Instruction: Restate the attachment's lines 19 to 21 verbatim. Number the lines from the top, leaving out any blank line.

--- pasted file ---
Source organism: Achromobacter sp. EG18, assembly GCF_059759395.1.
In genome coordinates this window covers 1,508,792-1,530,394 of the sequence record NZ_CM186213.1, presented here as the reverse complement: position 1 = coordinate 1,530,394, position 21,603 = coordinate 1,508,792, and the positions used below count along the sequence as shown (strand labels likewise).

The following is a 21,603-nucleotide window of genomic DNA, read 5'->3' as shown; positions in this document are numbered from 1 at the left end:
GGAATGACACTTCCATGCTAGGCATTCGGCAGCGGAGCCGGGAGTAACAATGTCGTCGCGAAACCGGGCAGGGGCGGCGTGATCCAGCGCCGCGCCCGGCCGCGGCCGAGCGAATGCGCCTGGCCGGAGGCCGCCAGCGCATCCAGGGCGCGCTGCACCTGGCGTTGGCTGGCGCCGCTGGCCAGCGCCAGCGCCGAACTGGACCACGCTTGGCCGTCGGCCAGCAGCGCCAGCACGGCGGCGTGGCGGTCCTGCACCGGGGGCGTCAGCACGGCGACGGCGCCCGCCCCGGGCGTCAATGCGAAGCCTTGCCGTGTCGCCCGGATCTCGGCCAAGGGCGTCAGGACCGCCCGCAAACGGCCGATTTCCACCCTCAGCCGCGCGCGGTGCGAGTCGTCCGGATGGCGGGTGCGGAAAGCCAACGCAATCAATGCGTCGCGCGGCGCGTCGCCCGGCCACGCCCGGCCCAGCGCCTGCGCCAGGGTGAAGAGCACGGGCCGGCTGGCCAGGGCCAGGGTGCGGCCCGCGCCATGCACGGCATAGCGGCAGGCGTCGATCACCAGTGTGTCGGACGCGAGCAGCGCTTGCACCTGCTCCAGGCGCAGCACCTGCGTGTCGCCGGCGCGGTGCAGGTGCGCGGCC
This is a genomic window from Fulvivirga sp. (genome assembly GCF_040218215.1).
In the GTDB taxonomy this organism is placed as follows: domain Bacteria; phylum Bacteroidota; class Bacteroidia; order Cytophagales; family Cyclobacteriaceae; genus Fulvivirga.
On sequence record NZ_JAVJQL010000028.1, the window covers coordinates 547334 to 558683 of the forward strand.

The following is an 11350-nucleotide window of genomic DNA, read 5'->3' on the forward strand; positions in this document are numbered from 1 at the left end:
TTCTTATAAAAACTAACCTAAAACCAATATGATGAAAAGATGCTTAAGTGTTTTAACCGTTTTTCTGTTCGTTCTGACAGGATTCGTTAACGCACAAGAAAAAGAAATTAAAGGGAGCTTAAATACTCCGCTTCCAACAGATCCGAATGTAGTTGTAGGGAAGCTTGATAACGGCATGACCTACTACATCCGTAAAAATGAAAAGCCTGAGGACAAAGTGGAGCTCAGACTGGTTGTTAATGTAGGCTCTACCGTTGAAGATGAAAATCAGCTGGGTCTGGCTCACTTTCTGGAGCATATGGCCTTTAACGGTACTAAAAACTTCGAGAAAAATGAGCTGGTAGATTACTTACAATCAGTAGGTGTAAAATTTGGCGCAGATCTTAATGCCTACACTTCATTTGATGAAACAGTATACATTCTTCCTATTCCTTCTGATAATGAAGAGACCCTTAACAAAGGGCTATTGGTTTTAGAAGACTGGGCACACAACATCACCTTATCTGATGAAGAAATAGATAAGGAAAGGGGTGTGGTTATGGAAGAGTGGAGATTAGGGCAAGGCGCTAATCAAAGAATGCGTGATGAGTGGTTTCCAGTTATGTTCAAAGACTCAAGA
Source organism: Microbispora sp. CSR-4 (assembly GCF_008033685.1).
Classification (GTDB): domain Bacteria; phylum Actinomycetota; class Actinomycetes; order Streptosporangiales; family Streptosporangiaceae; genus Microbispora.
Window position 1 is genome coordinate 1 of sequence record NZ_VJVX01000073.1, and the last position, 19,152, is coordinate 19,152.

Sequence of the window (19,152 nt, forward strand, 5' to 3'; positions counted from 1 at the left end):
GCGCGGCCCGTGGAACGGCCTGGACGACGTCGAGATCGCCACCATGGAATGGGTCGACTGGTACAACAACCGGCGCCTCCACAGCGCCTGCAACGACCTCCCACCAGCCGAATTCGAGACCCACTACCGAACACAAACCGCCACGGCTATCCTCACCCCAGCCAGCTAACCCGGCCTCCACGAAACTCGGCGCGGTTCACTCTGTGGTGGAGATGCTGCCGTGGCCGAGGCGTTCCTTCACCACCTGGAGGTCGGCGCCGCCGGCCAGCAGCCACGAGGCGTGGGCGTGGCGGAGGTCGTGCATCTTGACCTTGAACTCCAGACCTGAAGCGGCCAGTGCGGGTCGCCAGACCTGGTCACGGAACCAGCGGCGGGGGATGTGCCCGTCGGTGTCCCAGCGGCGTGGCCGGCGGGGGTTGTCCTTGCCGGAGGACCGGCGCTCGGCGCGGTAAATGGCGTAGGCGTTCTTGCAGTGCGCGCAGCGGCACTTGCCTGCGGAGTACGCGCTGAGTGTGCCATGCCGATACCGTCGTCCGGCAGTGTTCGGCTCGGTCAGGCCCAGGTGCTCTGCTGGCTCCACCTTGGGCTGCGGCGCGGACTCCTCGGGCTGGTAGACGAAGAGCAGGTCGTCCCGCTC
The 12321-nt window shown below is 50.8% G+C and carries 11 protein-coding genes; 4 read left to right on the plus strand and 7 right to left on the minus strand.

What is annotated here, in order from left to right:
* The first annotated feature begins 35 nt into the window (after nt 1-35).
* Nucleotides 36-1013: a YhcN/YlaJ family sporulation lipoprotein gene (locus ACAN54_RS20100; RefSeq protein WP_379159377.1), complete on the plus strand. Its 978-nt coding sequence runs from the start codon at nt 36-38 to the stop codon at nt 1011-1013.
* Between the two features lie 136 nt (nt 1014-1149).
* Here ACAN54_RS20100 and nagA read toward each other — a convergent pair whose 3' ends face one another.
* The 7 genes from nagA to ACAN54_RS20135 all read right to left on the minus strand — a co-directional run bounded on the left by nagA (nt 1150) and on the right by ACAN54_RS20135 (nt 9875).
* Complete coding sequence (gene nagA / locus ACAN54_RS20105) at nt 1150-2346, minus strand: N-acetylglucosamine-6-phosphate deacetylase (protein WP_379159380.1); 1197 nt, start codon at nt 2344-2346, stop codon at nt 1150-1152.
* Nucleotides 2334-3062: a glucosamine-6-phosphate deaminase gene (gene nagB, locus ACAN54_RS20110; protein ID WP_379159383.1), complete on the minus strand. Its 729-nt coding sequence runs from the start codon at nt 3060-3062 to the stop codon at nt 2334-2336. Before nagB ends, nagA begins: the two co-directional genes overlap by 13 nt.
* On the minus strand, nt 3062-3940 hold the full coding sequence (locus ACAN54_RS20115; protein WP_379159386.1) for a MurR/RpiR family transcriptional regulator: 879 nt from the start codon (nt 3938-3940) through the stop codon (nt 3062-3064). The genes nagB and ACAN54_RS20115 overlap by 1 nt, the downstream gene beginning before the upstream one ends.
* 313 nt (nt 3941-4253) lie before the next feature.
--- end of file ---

* Between the two features lie 136 nt (nt 1014-1149).
* Here ACAN54_RS20100 and nagA read toward each other — a convergent pair whose 3' ends face one another.
* The 7 genes from nagA to ACAN54_RS20135 all read right to left on the minus strand — a co-directional run bounded on the left by nagA (nt 1150) and on the right by ACAN54_RS20135 (nt 9875).